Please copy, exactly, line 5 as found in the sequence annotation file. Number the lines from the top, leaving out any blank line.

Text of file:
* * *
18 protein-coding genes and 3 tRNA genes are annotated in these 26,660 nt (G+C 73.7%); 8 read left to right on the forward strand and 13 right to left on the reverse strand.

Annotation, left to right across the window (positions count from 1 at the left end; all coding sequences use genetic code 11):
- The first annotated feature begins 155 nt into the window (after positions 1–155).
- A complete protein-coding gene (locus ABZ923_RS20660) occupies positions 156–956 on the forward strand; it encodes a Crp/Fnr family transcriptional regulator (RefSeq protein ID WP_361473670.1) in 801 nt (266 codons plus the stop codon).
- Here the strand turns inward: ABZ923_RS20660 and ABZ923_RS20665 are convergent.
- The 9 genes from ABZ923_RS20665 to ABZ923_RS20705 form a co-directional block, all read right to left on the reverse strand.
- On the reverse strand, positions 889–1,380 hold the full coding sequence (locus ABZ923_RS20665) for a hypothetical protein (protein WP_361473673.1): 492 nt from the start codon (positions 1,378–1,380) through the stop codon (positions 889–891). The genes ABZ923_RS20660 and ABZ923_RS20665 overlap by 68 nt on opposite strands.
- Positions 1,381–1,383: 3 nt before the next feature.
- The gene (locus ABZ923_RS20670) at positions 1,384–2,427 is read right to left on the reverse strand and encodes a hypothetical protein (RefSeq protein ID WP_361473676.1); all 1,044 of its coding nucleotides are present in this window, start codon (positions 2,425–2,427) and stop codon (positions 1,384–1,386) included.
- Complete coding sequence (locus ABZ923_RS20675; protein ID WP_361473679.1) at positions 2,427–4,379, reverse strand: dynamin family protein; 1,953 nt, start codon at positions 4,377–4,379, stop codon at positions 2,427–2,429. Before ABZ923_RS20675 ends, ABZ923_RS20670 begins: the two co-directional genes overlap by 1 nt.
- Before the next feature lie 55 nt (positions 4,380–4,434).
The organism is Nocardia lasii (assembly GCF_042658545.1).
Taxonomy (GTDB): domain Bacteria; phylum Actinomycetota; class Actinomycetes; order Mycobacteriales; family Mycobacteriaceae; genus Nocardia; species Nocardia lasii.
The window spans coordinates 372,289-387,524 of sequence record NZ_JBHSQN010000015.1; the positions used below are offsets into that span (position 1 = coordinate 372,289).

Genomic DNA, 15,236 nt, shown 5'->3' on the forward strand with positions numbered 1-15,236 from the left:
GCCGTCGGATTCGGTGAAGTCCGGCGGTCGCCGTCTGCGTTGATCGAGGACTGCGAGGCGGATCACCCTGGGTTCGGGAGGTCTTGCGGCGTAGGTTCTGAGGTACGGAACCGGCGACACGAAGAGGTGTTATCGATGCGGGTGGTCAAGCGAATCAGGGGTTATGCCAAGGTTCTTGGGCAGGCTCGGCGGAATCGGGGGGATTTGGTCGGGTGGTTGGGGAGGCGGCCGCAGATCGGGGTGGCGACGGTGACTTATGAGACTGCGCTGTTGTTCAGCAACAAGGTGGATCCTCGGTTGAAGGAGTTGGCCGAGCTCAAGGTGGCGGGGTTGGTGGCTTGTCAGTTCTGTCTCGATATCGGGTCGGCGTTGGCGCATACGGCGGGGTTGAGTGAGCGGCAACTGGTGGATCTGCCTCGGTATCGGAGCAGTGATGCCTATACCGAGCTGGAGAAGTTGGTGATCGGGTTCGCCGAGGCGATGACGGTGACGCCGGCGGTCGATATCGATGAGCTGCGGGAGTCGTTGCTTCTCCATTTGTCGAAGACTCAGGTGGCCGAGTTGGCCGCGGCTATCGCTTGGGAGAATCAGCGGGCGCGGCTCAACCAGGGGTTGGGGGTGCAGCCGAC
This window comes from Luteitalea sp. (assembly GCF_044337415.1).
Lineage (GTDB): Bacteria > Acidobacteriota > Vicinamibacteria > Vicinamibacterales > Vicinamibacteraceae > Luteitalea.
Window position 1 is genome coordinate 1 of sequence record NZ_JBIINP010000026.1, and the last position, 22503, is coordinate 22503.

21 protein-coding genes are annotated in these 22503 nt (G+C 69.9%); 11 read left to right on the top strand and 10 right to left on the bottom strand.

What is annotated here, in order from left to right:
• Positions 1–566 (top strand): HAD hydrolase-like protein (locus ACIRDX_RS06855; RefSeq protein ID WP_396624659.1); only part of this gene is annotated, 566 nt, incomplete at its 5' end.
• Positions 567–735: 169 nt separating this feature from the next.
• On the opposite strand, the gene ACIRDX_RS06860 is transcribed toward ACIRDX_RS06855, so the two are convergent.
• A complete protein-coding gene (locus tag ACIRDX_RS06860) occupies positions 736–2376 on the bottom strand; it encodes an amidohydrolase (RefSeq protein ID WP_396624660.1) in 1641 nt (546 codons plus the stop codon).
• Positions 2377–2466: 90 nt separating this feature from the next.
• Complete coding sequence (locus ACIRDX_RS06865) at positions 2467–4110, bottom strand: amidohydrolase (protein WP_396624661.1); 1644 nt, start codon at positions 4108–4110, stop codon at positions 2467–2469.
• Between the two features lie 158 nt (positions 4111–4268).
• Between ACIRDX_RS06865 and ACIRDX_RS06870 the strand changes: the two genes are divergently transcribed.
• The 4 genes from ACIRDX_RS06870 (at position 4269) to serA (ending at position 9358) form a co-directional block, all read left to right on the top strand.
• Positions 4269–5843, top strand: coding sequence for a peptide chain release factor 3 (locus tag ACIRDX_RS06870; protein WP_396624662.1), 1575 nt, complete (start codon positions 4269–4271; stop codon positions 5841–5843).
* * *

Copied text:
- Here the strand turns inward: ABZ923_RS20660 and ABZ923_RS20665 are convergent.